[2] Rule 41 (e) reads: “A person aggrieved by an unlawful search and seizure may move the district court for the district in which the property was seized for the return of the property and to suppress for the use as evidence anything so obtained on the ground that (1) the property was illegally seized without warrant, or (2) the warrant is insufficient on its face, or (3) the property seized is not that described in the warrant, or (4) there was not probable cause for believing the existence of the grounds on which the warrant was issued, or (5) the warrant was illegally executed. The judge shall receive evidence on any issue of fact necessary to the decision of the motion. If the motion is granted the property shall be restored unless otherwise subject to lawful detention and it shall not be admissible in evidence at any hearing or trial. The motion to suppress evidence may also be made in the district where the trial is to be had. The motion shall be made before trial or hearing unless opportunity therefor did not exist or the defendant was not aware of the grounds for the motion, but the court in its discretion may entertain the motion at the trial or hearing.”

[3] The Court of Appeals did not proceed on any such narrow grounds. It speaks of the “allegedly illegal arrest and search,” and places its decision on the “[d]ecisive factual differences [which] distinguish the Rea case from the instant proceeding.” 275 F. 2d 932, 933.

[4] Since petitioner has alleged that the Illinois court did not apply the standards imposed by the federal courts, we may leave aside questions which might be raised by the state court incorporation of a federal standard to guide their determinations under state law. Cf. Standard Oil Co. of Calif. v. Johnson, 316 U. S. 481; People v. Grod, 385 Ill. 584, 586, 53 N. E. 2d 591, 593 (the state and federal constitutional provisions are said to be “in effect the same”).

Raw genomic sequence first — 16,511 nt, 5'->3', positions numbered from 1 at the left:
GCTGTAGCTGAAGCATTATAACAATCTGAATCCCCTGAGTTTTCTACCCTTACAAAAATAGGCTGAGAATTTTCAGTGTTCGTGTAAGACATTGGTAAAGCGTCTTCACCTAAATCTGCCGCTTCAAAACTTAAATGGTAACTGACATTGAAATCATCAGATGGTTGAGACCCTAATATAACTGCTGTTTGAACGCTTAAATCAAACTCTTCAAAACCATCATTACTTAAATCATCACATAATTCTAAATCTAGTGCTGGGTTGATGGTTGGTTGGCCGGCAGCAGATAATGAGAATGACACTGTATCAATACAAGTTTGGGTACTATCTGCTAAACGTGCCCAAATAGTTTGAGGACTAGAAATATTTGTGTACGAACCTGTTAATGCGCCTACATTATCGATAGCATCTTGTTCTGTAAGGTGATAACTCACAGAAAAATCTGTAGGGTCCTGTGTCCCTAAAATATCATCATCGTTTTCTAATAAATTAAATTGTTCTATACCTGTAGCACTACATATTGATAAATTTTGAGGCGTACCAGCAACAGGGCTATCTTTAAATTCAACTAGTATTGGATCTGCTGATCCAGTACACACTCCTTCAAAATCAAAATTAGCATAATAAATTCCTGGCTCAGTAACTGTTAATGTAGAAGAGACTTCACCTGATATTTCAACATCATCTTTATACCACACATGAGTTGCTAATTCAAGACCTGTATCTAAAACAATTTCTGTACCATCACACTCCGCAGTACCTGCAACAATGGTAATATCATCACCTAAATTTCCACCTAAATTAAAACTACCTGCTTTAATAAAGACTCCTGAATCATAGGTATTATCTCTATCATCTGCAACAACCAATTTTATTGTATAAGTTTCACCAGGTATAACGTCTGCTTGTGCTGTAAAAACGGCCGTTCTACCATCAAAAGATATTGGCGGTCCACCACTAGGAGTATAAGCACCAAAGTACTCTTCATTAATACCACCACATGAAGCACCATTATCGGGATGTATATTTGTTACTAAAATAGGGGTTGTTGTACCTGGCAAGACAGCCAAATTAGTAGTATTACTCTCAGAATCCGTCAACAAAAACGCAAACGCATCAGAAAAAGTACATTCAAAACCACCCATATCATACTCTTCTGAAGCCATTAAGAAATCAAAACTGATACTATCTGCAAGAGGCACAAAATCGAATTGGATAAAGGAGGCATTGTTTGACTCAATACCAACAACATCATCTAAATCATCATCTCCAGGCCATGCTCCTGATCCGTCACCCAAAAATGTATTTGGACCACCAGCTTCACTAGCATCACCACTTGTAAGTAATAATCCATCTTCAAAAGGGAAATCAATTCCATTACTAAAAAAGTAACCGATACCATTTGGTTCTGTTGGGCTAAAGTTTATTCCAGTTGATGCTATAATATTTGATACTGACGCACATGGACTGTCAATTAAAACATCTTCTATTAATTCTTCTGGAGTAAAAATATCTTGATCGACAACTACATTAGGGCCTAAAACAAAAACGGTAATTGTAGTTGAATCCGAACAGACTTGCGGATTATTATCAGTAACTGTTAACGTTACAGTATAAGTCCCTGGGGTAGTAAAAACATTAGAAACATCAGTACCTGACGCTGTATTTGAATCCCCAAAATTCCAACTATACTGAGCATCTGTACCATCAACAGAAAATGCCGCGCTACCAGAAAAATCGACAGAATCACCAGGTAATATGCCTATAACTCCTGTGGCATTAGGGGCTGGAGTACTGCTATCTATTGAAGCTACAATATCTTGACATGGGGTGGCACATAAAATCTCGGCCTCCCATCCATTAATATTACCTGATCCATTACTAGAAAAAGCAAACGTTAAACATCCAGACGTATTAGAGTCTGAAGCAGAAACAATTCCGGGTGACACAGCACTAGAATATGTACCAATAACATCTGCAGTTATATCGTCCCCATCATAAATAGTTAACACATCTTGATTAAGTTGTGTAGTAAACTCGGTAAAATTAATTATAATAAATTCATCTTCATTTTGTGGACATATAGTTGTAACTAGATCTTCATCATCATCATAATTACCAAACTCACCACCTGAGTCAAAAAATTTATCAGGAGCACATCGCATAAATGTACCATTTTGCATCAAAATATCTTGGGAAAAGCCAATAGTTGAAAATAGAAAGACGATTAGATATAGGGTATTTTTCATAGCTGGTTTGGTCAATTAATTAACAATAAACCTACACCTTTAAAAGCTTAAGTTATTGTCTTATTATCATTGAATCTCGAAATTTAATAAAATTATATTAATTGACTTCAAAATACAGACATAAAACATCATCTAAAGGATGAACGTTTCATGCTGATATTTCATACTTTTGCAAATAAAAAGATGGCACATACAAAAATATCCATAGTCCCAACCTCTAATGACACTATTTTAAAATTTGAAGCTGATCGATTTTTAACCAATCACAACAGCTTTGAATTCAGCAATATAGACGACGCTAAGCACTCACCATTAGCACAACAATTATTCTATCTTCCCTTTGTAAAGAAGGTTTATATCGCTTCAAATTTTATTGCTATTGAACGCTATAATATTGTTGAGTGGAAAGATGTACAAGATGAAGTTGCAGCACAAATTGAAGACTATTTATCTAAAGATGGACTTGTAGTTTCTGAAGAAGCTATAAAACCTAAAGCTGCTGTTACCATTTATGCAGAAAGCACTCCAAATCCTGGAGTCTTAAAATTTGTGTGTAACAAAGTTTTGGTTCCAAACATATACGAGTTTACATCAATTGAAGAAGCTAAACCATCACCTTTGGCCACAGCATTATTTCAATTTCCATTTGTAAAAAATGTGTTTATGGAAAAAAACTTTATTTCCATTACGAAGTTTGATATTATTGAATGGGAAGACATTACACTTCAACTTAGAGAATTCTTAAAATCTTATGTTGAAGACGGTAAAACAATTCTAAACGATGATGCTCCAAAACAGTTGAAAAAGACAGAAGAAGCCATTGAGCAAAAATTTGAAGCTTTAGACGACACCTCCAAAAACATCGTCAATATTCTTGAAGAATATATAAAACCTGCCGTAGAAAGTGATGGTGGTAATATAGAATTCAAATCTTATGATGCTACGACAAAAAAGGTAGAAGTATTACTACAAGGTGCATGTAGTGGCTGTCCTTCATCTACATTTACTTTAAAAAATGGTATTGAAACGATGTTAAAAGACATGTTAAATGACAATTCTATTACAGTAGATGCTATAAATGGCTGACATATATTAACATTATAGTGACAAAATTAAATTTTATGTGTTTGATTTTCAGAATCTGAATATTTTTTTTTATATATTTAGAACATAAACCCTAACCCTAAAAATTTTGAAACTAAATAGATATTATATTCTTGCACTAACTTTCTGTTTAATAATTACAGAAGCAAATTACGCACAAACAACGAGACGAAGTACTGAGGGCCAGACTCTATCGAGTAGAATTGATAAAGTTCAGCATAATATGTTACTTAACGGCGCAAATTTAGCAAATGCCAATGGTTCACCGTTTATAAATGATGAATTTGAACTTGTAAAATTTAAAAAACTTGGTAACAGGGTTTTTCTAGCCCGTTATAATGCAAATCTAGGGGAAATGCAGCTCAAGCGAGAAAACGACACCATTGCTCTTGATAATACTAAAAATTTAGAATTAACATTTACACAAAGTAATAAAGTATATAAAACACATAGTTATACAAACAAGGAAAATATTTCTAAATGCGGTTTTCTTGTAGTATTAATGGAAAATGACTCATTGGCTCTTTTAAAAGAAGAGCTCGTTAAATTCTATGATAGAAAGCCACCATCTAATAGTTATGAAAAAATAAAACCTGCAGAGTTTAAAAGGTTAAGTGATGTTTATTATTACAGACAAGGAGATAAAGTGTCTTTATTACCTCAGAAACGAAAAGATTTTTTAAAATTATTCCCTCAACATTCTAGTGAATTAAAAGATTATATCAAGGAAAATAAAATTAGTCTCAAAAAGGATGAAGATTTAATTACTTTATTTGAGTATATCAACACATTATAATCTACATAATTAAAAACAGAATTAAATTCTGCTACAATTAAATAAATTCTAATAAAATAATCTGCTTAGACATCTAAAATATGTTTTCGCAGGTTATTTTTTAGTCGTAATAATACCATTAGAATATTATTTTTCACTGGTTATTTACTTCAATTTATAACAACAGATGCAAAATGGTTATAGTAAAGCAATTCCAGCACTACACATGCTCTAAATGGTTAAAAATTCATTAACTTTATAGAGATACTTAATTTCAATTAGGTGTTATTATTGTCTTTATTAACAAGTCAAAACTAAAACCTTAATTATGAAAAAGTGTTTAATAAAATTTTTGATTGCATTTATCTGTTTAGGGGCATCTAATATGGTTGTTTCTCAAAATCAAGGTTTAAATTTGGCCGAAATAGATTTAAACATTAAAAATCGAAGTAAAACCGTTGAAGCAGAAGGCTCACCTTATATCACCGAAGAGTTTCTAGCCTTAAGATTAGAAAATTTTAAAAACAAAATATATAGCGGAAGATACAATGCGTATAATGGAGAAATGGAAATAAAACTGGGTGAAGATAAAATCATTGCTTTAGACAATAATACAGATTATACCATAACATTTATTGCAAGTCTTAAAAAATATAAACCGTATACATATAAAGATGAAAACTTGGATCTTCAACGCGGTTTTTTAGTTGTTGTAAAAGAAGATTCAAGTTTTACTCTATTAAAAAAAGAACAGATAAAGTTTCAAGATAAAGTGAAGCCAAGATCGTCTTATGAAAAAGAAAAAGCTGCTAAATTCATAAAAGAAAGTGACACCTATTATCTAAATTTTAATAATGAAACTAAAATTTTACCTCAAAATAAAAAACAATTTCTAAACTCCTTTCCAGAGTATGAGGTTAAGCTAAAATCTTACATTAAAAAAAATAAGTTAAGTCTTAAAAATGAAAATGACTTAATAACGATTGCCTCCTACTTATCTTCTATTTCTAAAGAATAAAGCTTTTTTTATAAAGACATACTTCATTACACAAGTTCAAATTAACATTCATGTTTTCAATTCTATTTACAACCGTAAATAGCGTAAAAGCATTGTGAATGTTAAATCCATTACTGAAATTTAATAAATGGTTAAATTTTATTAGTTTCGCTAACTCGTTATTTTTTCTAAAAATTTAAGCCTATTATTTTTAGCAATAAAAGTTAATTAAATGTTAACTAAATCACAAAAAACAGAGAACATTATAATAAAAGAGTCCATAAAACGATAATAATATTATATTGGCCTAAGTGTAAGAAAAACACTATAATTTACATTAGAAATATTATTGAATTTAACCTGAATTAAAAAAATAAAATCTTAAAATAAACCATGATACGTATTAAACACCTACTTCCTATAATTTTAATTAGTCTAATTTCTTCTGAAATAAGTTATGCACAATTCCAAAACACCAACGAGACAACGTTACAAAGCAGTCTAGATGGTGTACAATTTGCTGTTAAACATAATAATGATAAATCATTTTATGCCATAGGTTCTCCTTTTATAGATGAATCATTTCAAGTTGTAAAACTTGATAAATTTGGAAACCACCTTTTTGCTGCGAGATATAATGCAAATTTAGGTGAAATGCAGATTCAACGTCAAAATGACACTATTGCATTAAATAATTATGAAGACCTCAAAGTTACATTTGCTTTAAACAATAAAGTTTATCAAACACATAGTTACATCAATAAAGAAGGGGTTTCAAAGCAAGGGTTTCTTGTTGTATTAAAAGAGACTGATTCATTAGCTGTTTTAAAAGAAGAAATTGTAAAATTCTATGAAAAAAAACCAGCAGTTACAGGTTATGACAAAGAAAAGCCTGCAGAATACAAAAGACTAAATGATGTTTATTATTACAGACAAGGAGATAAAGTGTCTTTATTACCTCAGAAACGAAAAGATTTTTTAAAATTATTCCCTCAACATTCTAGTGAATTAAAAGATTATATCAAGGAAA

[5] Respondents stress the fact that petitioner's prayer asks for a “declaratory judgment” and quote language from decisions of this Court that speak of a judicial discretion to deny such relief. See, e. g., Aetna Life Ins. Co. v. Haworth, 300 U. S. 227, 240-241; Brillhart v. Excess Ins. Co., 316 U. S. 491, 494-495; Public Service Comm'n v. Wycoff Co., 344 U. S. 237, 241-245. Such cases are not applicable. The judicial discretion to deny declaratory relief is in the penumbra of the constitutional requirement of “case or controversy.” There is no such issue here. Discretion, if it exists at all, must stem from the general equity notions based on the availability of other remedies. Indeed, petitioner's request for declaratory relief is no more than an inartistic demand that the federal judge entertain the motion and “receive evidence on any issue of fact necessary to the decision of the motion.” Rule 41 (e). That it is denominated a request for declaratory judgment is mere surplusage.

[6] See, e. g., Harkrader v. Wadley, 172 U. S. 148; Ex parte Young, 209 U. S. 123.

[7] See Boyd v. United States, 116 U. S. 616, 624-625; Harris v. United States, 331 U. S. 145, 155, 157-159 (dissenting opinion); Frank v. Maryland, 359 U. S. 360, 374, 376-381 (dissenting opinion).

[8] This same evolution whereby the judiciary became the protectors of privacy took place in England. “[F]or these warrants are judicial acts, and must be granted upon examination of the fact.” 2 Hale, History of the Pleas of the Crown (1st Am. ed. 1847), 150.

[9] See, e. g., Silverthorne Lumber Co. v. United States, 251 U. S. 385; Gouled v. United States, 255 U. S. 298; Go-Bart Co. v. United States, 282 U. S. 344; Taylor v. United States, 286 U. S. 1; Harris v. United States, 331 U. S. 145; Johnson v. United States, 333 U. S. 10; Brinegar v. United States, 338 U. S. 160; Miller v. United States, 357 U. S. 301; Draper v. United States, 358 U. S. 307; Henry v. United States, 361 U. S. 98; Elkins v. United States, 364 U. S. 206; Rios v. United States, 364 U. S. 253.

[10] It is said that the present proceeding is not one under Rule 41 (e), since there are no federal “proceedings” within the meaning of the enabling statute. 18 U. S. C. § 3771. But the policy remains the same, and the analogy of an independent suit based on the same rights is clear. Nor can it be said that 21 U. S. C. § 198 (a) creates any exemption for federal officers from the standards otherwise imposed on them. Cooperate they may, but they may not break the law to do so.

[11] See, e. g., Texas Code of Crim. Proc., Art. 727a, as amended by Acts 1953, 53d Leg., p. 669, c. 253, § 1; People v. Cahan, 44 Cal. 2d 434, 282 P. 2d 905.

[12] See, e. g., People v. Gonzales, 356 Mich. 247, 97 N. W. 2d 16.